Keep A Reading Journal

Keep A Reading Journal

If you’re like me, you love learning with your kids – just not keeping up with the paperwork. But there is some paperwork that’s rewarding for both you and your child. It can even be fun! A reading journal is just that kind of paperwork.

What to Include

No matter what age your child is, he can keep a record of the books he’s read or that you’ve read to him. You can include the title of the book, the author, the date completed, and a note whether or not he liked the book. If it’s a picture book, you can include the name of the illustrator as well, and even make a note if he liked the artwork.

Why Keep a Reading Journal

A reading journal like this serves several purposes. It provides you, the teacher, with a log of what he’s been reading. It gives your student a sense of accomplishment as he sees that list grow. It also provides insight as to what kind of books he enjoys reading. By doing something as simple as placing a star beside the name of a favorite book, author, or illustrator, you’ll know what to look for the next time you go to the library.

Use a Notebook…

You can keep the journal in a folder or spiral notebook. To make it more interesting, have your child decorate the cover with markers or stickers. You might print off pictures of his favorite books from the internet, and he can glue or tape them to the cover. Packaging tape or clear contact paper will keep the pictures safe.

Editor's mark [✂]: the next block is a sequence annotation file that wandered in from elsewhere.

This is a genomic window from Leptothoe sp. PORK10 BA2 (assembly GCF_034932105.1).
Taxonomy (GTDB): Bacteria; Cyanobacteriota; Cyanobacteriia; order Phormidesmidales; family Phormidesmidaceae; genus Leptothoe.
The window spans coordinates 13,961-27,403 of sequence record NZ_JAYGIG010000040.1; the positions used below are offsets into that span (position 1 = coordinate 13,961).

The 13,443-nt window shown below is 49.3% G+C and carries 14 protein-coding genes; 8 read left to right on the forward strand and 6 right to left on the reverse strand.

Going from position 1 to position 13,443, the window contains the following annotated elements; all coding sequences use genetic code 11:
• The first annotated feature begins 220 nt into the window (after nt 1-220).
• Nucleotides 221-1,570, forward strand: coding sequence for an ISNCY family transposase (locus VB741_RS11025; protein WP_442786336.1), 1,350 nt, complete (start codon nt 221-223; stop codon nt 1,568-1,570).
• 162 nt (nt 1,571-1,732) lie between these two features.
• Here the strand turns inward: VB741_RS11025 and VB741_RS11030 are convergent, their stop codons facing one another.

…Or Make a Bookworm

Another fun way to keep track of the books is to make a growing “bookworm.” To start off your bookworm, cut out circles from cardstock or construction paper. You can use a bowl or coffee cup as a template. The first circle will be your worm’s head. Have your child draw some eyes, or glue on googley eyes. Then, for each book he reads, cut out a new circle. Write the title and author of the book on the circle. You can include the date on either the front or the back.

Next, find a place in your house where the worm can grow! A wall or bookcase at the child’s level are some possibilities. Stick the head on first, then add a piece to the worm each time a book is finished.  It will be fun for everyone to see how long the worm has grown by the end of the year.

How do you keep a record of your child’s reading?

Photo by